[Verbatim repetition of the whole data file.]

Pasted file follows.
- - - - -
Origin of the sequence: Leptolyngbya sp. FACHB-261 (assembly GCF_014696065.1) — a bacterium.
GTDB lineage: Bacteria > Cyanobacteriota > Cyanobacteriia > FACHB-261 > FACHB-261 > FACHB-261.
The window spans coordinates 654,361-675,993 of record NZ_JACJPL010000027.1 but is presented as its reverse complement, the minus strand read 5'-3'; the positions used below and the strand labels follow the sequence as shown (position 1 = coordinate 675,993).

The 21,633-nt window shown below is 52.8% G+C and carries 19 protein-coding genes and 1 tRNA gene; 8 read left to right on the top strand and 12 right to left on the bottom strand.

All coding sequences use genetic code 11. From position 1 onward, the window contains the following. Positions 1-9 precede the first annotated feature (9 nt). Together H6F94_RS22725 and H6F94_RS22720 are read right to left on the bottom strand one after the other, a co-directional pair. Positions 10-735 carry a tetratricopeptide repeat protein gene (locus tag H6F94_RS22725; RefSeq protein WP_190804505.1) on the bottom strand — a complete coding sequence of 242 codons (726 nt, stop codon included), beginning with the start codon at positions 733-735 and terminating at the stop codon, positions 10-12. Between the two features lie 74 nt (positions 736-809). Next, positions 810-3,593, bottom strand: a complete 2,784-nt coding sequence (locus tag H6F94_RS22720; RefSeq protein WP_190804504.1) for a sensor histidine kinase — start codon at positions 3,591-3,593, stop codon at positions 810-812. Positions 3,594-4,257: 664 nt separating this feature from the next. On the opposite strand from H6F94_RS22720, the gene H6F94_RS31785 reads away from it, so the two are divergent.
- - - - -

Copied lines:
Origin of the sequence: Leptolyngbya sp. FACHB-261 (assembly GCF_014696065.1) — a bacterium.
GTDB lineage: Bacteria > Cyanobacteriota > Cyanobacteriia > FACHB-261 > FACHB-261 > FACHB-261.
The window spans coordinates 654,361-675,993 of record NZ_JACJPL010000027.1 but is presented as its reverse complement, the minus strand read 5'-3'; the positions used below and the strand labels follow the sequence as shown (position 1 = coordinate 675,993).

The 21,633-nt window shown below is 52.8% G+C and carries 19 protein-coding genes and 1 tRNA gene; 8 read left to right on the top strand and 12 right to left on the bottom strand.

All coding sequences use genetic code 11. From position 1 onward, the window contains the following. Positions 1-9 precede the first annotated feature (9 nt). Together H6F94_RS22725 and H6F94_RS22720 are read right to left on the bottom strand one after the other, a co-directional pair. Positions 10-735 carry a tetratricopeptide repeat protein gene (locus tag H6F94_RS22725; RefSeq protein WP_190804505.1) on the bottom strand — a complete coding sequence of 242 codons (726 nt, stop codon included), beginning with the start codon at positions 733-735 and terminating at the stop codon, positions 10-12. Between the two features lie 74 nt (positions 736-809). Next, positions 810-3,593, bottom strand: a complete 2,784-nt coding sequence (locus tag H6F94_RS22720; RefSeq protein WP_190804504.1) for a sensor histidine kinase — start codon at positions 3,591-3,593, stop codon at positions 810-812. Positions 3,594-4,257: 664 nt separating this feature from the next. On the opposite strand from H6F94_RS22720, the gene H6F94_RS31785 reads away from it, so the two are divergent.